Category Archives: Koalas

Wildlife Conservation Film Festival

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Come to New York, NY October 13-19 for a week of extraordinary films, workshops, international filmmakers, red carpet gala and to meet some of the world’s leading wildlife conservationists. Included are dr. Sylvia Earle, Dr. Patricia C. Wright, Dr. Birute Galdikas, Nan Hauser, Dr. Mireya Mayor. More than 15 international wildlife documentary filmmakers and from National Geographic filmmakers, Bob Poole and David Hamlin

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Elephants in the Room
produced by Peter Lamberti of Aquavision TV Productions in South Africa
will make its New York debut at the 2014 WCFF

Great Migrations: Episode 3: Survival of the Fastest NGC-US: Episode Code: 3592 NGCI: IBMS - 023560

Zebras On The Move
Produced by Oscar Portillo of Explora Films in Spain
will also make its New York debut

Get your tickets now for all 18 film series held at the NYIT Auditorium on Broadway during the week and the Red Carpet Gala & Awards Ceremony at 583 Park Avenue

http://wcff.org/film-festivals/purchase-tickets-for-nyc-2014/

Wildlife Conservation Film Festival, Inc.
Christopher J. Gervais, Founder & CEO
Christopher@WCFF.org
Facebook.com/WCFForg
Twitter: @WCFF_org
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Skype: christopher.j.gervais
LinkedIn: Wildlife Conservation Film Festival

Tree-hugging keeps Koalas cool

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Tree-hugging helps koalas beat Australia’s heat, research has found. By spreading their bodies out over lower branches koalas are able to absorb the cooler temperatures that occur inside trees and reduce their core temperature. This not only makes them more comfortable but also increases their chances of surviving the intense heatwaves that take place in Australia. Unlike other animals, koalas do not use hollows or dens for shelter but rather spend their time exposed to the sun.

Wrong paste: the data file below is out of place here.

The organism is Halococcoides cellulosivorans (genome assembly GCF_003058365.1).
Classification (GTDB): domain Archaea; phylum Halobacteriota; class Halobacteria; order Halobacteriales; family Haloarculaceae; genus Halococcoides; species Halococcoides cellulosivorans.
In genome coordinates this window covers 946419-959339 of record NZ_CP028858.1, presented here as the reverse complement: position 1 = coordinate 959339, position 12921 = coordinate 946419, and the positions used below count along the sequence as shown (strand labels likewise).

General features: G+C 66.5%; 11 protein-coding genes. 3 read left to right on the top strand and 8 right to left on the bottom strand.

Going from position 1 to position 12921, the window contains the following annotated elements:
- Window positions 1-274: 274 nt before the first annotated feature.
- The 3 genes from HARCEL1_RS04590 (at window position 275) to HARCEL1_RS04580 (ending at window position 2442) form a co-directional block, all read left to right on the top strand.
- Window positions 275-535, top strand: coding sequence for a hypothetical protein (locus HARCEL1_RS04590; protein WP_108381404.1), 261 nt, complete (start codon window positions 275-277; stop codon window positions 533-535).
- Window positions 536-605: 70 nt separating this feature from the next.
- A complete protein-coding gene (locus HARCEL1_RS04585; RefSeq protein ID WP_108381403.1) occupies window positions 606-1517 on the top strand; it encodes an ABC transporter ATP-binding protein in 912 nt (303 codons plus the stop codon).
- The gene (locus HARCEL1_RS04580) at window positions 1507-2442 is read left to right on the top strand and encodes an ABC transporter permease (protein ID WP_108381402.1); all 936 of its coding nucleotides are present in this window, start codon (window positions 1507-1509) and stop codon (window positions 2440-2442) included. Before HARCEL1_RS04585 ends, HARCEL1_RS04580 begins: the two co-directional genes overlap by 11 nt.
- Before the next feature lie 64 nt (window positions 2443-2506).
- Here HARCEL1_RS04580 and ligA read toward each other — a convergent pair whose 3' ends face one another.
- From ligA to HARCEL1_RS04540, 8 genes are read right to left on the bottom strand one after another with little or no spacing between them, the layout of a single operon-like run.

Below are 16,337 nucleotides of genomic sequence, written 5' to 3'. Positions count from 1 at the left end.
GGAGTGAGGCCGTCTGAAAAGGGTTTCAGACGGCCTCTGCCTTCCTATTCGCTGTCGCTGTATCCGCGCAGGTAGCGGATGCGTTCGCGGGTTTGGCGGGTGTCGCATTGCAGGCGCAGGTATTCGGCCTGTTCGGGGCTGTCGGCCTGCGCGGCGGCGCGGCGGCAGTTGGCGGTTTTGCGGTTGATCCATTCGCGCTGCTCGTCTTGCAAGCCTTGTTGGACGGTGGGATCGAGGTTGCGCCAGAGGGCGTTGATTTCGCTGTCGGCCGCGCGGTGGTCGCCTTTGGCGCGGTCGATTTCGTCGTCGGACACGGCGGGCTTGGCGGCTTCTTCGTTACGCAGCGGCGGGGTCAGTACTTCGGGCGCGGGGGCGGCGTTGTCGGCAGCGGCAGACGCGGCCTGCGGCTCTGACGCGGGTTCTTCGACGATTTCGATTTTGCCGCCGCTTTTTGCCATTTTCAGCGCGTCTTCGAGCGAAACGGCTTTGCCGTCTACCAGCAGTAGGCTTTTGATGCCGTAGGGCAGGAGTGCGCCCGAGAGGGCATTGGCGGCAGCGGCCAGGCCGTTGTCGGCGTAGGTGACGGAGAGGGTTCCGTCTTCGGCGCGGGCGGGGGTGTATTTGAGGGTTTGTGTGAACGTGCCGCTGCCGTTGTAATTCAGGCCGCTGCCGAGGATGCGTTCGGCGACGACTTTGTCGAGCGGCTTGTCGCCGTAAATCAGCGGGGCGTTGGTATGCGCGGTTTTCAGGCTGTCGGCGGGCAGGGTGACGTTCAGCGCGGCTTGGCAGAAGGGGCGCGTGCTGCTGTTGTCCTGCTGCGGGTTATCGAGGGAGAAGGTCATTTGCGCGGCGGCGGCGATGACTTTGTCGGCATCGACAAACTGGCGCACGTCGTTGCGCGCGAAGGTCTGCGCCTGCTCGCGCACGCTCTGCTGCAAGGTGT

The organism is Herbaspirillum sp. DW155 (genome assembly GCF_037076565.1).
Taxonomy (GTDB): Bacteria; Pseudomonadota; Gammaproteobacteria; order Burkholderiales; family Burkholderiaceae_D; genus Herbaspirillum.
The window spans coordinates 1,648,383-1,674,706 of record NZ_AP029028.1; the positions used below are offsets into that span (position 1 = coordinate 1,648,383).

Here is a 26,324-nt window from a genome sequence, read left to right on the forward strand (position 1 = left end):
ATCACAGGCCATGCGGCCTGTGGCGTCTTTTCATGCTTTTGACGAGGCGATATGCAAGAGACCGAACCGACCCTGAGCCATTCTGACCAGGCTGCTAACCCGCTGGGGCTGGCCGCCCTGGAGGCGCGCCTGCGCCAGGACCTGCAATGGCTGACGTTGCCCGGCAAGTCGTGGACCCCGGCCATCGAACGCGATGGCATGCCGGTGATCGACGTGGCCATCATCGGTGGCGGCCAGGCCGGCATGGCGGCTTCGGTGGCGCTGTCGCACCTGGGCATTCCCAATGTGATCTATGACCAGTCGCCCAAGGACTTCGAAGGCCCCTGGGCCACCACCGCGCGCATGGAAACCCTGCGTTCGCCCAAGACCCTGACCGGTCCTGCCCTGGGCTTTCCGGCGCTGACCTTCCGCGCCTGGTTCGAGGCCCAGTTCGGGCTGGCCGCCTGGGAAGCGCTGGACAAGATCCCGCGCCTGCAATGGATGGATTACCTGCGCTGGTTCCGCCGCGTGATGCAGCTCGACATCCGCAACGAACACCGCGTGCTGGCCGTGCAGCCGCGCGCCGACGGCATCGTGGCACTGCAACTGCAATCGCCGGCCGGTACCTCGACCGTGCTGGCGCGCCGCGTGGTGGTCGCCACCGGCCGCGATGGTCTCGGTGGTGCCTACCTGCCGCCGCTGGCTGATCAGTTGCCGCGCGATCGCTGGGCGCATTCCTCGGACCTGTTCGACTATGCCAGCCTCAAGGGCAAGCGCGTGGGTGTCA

“They’re just stuck out on the tree all the time so when hot weather comes they’re completely exposed to it,” Dr Michael Kearney from the University of Melbourne’s zoology department told Guardian Australia. “When a heatwave comes the most effective way for the koala to lose heat is through evaporation. They don’t sweat but they can pant and lick their fur.” However, in times of intense heat and low rainfall, koalas cannot maintain the evaporation rates needed and have to seek other ways to remain cool.

The scientists studied around 30 koalas on French Island, near Melbourne. At times of extreme heat they witnessed them lying flat out along the branches, which is an unusual stance for them.

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Thermal image of a koala hugging the cool lower limb of a tree, illustrating a posture typically observed during hot weather

“I sort of see it as, ‘Oh I’m so hot, I’m going to lie down’, but there’s more reason to it than that,” said Kearney, a co-author of the report. “The fur on their tummy is quite a lot thinner than the fur on their backs, so they’re pushing that fur and that part of their body as much against the tree as possible. “Any way that they can lose heat that doesn’t involve losing water is going to be a huge advantage to them. Dumping heat into the tree is one of those methods.”

The team fitted radio collars to the bears so they could track them during the day in both winter (June–August 2009) and summer (December–March 2010 and 2011). They then used thermal imaging technology to confirm and further examine their observations.

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 Wildlife Conservation Film Festival, Inc.
Christopher J. Gervais, Founder & CEO
Christopher@WCFF.org
Facebook.com/WCFForg
LinkedIn: Wildlife Conservation Film Festival
Twitter: @WCFF_org